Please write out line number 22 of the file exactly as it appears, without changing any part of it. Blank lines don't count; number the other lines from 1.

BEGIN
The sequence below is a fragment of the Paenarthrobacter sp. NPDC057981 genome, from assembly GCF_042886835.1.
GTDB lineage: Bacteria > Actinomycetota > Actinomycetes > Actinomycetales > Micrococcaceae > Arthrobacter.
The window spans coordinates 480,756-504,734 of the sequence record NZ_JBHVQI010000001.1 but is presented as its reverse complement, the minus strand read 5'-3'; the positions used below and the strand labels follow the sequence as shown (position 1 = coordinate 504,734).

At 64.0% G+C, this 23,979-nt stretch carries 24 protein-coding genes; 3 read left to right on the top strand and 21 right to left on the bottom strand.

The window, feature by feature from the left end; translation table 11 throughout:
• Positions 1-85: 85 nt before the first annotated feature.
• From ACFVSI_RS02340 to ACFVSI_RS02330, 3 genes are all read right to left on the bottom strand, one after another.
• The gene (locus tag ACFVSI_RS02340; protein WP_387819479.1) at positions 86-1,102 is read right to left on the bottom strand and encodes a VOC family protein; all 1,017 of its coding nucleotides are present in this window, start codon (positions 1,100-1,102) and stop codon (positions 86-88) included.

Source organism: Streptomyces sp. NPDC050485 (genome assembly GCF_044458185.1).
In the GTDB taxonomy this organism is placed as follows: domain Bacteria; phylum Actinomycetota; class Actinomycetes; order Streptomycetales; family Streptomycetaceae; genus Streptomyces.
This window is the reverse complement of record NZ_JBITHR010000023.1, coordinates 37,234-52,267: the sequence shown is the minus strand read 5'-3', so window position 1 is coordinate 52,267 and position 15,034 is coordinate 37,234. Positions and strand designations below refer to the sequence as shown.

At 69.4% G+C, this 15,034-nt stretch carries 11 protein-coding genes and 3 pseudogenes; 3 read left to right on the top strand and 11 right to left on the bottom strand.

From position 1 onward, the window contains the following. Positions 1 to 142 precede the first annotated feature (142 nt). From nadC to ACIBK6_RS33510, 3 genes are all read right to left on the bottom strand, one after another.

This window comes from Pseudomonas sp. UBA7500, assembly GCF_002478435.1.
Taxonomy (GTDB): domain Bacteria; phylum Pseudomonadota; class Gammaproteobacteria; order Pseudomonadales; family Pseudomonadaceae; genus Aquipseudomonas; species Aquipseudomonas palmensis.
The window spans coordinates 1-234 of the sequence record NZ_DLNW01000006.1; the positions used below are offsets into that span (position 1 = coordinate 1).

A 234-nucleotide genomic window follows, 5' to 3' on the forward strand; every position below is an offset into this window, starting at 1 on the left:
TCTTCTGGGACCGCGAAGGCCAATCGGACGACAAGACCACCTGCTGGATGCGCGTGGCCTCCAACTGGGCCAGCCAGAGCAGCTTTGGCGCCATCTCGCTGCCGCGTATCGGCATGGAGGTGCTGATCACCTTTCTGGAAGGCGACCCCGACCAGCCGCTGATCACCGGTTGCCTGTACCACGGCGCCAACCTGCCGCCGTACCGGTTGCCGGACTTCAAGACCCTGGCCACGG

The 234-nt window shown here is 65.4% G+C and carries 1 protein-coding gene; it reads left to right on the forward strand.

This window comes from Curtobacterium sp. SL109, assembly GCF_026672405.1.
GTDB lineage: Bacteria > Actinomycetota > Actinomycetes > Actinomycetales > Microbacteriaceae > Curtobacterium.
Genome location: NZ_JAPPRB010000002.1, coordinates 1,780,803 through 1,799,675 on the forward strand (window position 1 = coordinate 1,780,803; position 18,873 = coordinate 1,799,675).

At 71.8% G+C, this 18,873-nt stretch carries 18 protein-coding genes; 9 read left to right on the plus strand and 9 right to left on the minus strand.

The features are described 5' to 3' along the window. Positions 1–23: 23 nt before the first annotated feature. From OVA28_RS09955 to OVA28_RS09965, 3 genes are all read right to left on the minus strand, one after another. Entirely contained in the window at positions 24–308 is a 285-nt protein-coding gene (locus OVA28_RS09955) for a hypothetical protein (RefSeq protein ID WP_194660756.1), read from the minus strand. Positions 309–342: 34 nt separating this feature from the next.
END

Genome location: NZ_JAPPRB010000002.1, coordinates 1,780,803 through 1,799,675 on the forward strand (window position 1 = coordinate 1,780,803; position 18,873 = coordinate 1,799,675).